Outside of school, consider finding regular sources of exercise, such as an extracurricular sports team, gym registration, or daily walk. Exercise also provides several mental health benefits and can be used to help reduce the severity and frequency of ADHD symptoms

Social skills that can help kids with ADHD manage school

Many children with ADHD struggle to develop adequate social skills because their disorder can occupy so much of their minds. If you’ve noticed your child having difficulty connecting with other kids their age, consider helping them learn social skills to avoid further rejection by their peers. 

Educate yourself by working with an ADHD coach

If your child recently received an ADHD diagnosis, a wise first step can be to educate yourself as a parent so you understand their disorder and how it affects their behavior, thinking, and emotions. Working with a trained ADHD coach can smooth the transition as you and your child adjust and develop coping skills to manage symptoms. A coach can teach you valuable strategies to provide support as role models and can help your child learn techniques to focus and apply themselves at school. 

Use what they do well to frame new solutions

Positive reinforcement can be an excellent tool, particularly if your child is experiencing low self-esteem. If your child is exceptionally talented at something or shows an increased interest, try using that to relate to them and capture their attention. Framing lessons about social skills within the context of their personal interests may help them retain the information better and avoid straying off topic.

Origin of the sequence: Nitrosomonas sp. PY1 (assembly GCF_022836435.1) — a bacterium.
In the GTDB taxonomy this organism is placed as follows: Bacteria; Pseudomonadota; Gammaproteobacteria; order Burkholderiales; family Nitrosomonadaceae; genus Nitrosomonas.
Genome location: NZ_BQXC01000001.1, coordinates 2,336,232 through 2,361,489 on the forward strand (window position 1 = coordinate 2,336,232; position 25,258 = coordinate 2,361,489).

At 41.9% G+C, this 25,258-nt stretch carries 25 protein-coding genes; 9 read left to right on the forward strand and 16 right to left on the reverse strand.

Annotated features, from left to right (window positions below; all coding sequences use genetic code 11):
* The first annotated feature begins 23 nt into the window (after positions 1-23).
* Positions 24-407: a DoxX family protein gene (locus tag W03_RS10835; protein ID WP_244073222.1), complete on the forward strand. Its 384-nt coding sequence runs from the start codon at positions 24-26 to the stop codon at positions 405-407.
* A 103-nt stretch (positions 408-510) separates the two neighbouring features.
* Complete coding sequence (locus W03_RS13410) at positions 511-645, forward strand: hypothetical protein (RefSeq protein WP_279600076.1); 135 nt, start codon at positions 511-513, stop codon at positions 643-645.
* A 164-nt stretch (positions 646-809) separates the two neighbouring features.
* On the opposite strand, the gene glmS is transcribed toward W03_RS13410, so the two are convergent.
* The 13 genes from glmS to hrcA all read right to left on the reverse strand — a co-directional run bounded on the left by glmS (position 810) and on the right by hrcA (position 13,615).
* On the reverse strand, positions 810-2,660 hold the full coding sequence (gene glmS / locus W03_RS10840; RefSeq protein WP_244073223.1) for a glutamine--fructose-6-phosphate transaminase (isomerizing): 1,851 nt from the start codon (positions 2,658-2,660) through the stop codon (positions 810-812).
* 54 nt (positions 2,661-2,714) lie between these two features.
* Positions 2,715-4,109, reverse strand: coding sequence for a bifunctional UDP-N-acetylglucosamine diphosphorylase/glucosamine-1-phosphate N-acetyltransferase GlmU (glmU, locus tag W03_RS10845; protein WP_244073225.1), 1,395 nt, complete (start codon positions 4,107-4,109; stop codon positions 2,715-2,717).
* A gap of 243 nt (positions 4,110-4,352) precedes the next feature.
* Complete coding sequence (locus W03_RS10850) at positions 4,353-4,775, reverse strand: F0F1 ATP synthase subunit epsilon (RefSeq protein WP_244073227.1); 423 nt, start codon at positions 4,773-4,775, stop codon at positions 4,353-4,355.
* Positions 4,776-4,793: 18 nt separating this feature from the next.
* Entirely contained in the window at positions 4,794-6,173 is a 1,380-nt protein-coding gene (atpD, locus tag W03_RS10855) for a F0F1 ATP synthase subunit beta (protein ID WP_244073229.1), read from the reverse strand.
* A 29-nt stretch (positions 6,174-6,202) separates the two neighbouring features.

“People with ADHD are constantly coming up with new ideas and new ways of doing things. They have tremendous levels of creativity and artistic ability. They are world-class problem solvers.” — William Dodson, M.D.

Build awareness of emotions and behaviors

One of the most valuable social skills a child with ADHD can learn is self-awareness of how others perceive their behavior. This perspective taking can help you identify when the child sees their actions as acceptable but others do not see it the same way. Teaching your child to monitor how others react to their behavior can help them recognize when they’re acting out of line, make it easier to self-correct, and reinforce positive behaviors. 

Role-play situations or social cues to teach appropriate behavior